Like most of us, I found my way into QS “from the bottom up” — that is, I got interested in a particular type of self-tracking (in my case, spaced repetition software) and then discovered this larger movement. Since then, and particularly in organizing our first Berlin meetup, I’ve learned a lot more about the wide range of motivations that bring people to self-tracking and QS. For those who are new to the subject, here’s my own (probably incomplete) list of some of the difference types of self-tracking, with a few examples of each.
1. Motivational: You know what you want and how to achieve it, and tracking yourself will help you to actually do it. The focus is often on social features and/or habit formation, but the mechanisms can be more complex: Phil Libin (of Evernote) lost 30 pounds just by tracking his weight on an Excel chart, without making any deliberate changes to his diet or routine. A lot of the best-known products in this vein are focused on fitness, like Runkeeper or Nike+.
2. Facilitative: You know what you want and how to achieve it, but without tracking yourself it would be very difficult and/or inefficient. This is particularly common with SRS software and other study tools, and also with management of chronic medical conditions, e.g. MySugr and other blood glucose trackers.
3. Experimental: You know what you want but not how to achieve it, and tracking is a way to compare potential methods and/or generate ideas for new ones. The authority on self-experimentation is Seth Roberts, whose blog I’ve been reading for years, and in my opinion the best place to start is his 2004 paper on the subject or his book excerpt here.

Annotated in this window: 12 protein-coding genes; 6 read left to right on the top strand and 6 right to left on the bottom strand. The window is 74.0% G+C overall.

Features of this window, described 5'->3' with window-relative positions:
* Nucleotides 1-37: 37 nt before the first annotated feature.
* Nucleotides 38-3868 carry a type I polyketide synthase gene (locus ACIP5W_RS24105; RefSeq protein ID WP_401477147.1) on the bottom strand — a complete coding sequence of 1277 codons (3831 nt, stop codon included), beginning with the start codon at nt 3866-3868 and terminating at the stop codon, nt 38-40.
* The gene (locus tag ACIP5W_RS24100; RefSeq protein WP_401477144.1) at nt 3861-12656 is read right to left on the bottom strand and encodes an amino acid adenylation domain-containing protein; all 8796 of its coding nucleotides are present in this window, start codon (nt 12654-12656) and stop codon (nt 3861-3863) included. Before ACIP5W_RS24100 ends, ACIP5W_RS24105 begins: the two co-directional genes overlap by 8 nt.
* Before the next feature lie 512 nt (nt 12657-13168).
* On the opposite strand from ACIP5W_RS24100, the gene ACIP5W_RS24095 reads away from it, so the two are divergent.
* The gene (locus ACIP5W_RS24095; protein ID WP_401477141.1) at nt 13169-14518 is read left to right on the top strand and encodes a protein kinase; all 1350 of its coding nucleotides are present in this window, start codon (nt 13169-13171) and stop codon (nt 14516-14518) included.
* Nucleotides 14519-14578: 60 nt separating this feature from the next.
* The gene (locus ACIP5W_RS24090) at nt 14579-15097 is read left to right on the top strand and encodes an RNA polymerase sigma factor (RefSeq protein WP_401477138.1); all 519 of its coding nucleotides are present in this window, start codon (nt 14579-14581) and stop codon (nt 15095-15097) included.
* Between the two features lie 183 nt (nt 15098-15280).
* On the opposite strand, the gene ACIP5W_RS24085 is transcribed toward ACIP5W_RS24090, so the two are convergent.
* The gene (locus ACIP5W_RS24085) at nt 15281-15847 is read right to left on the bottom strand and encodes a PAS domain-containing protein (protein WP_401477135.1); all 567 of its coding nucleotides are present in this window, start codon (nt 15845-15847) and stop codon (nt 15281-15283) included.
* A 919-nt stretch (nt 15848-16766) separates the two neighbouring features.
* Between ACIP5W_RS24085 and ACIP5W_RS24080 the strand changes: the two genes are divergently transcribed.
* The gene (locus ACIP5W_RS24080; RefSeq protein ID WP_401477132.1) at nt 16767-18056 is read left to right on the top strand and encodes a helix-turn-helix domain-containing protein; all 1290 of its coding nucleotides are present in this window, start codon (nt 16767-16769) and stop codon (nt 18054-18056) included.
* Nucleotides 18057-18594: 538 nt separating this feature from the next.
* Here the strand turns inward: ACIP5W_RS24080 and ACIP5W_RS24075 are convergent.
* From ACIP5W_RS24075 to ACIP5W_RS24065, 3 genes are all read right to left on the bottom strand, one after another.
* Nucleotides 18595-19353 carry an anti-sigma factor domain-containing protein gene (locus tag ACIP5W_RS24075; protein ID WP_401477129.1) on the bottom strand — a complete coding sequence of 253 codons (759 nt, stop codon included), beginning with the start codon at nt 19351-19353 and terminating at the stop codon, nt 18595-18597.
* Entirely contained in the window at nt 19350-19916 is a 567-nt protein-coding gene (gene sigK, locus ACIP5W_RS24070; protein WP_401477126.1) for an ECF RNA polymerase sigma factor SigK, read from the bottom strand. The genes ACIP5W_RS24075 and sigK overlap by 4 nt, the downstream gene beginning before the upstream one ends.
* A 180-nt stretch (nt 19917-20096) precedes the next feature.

4. Documentary: You don’t have a specific goal in mind, you just want to get a more accurate, complete and/or unbiased view of your life/health/time/etc. Can be a way of generating new goals and methods, but can also be a purely aesthetic or self-discovery project. The best-known example of this is probably Noah Kalina’s Everyday video on Youtube, which was popular enough to inspire a Simpsons parody. This recent QS presentation by Sharla Sava covers a related self-photography project and the things she learned from it.
5. Collaborative: Your individual data might not tell you very much, but you’re collecting it to contribute to an aggregate data set for research purposes — often because you have a personal interest in the research subject, but maybe just because you’re a volunteer who wants to help out. A good example would be the openSNP project, which I learned about from this interview at the main QS site.
Of course, many tracking habits and tools fall into more than one of these categories. A lot of the self-improvement literature that overlaps with QS (like that of Tim Ferriss) involves a combination of the first three categories. The same is true for RescueTime, Getting Things Done and many other productivity tools and systems. And the “collaborative” and “experimental” categories often overlap as well, as in networks like CureTogether or the data collected by Roberts from people following his popular diet.
In talking to other self-quantifiers, I’ve already noticed that many of us at first don’t “get” the people who are doing it for very different reasons. As organizers, it’s part of our job to strike a balance among these different self-tracking goals in the mix of presentations and demos at our meetups — but for everyone, it’s also good to realize that they’re not only equally valid goals, but can often complement each other as well.